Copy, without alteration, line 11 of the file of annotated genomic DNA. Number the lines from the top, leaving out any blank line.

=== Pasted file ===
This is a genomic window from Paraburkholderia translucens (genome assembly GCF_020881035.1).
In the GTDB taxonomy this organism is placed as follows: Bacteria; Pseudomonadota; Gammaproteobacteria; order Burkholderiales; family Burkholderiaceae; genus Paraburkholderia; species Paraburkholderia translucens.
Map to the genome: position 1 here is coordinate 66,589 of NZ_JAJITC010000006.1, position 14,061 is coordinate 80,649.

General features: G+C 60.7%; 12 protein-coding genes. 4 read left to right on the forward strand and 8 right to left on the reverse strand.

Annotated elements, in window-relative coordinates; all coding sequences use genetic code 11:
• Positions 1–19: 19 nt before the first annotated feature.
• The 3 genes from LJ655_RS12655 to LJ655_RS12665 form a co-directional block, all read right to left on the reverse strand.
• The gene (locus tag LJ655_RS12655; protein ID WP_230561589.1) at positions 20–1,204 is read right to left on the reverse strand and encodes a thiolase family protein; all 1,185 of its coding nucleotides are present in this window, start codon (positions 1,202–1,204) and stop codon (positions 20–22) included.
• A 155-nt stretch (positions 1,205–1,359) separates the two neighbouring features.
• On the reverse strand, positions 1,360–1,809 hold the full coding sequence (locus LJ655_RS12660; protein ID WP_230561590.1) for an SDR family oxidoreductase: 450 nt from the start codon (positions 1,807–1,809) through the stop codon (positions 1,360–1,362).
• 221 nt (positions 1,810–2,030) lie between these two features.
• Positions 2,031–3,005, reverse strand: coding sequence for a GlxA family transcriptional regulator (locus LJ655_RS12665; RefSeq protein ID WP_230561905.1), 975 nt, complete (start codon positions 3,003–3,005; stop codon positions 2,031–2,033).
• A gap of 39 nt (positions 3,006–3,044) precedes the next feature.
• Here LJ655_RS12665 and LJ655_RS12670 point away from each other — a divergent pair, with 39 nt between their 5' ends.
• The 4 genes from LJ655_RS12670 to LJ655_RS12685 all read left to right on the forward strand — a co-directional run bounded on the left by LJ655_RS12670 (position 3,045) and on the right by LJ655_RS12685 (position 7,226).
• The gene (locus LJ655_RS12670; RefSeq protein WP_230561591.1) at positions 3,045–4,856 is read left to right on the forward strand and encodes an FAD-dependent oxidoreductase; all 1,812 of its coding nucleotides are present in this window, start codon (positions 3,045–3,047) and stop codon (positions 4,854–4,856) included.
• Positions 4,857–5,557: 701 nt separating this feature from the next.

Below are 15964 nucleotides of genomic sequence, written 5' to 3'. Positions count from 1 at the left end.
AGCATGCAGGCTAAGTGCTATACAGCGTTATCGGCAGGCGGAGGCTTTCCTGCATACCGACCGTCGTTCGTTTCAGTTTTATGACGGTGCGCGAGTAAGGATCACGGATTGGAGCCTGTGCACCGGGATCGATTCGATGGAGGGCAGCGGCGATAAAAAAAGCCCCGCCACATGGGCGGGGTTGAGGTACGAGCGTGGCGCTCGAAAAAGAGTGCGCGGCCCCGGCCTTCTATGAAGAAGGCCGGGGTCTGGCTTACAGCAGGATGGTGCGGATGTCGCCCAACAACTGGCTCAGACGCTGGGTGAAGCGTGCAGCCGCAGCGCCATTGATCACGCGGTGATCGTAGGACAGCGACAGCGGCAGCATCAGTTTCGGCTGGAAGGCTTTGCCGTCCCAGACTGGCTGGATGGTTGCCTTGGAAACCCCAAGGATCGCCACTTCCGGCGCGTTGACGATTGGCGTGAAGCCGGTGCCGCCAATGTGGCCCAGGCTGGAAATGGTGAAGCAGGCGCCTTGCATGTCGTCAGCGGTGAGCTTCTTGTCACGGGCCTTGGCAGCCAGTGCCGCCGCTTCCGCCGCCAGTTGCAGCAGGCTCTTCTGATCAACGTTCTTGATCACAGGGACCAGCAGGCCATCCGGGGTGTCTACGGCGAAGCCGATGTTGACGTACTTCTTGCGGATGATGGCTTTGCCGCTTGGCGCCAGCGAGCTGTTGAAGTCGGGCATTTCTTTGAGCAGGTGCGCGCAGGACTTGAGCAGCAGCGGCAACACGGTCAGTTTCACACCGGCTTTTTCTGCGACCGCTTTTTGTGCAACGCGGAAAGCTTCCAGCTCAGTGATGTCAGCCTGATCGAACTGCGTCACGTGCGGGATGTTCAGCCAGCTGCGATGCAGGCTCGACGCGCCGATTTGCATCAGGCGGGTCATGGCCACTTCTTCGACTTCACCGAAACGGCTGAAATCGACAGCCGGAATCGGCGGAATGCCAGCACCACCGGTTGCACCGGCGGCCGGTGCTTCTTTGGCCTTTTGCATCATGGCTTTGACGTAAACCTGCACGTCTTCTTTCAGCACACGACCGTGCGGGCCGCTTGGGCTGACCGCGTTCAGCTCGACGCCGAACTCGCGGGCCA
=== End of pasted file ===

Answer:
• 221 nt (positions 1,810–2,030) lie between these two features.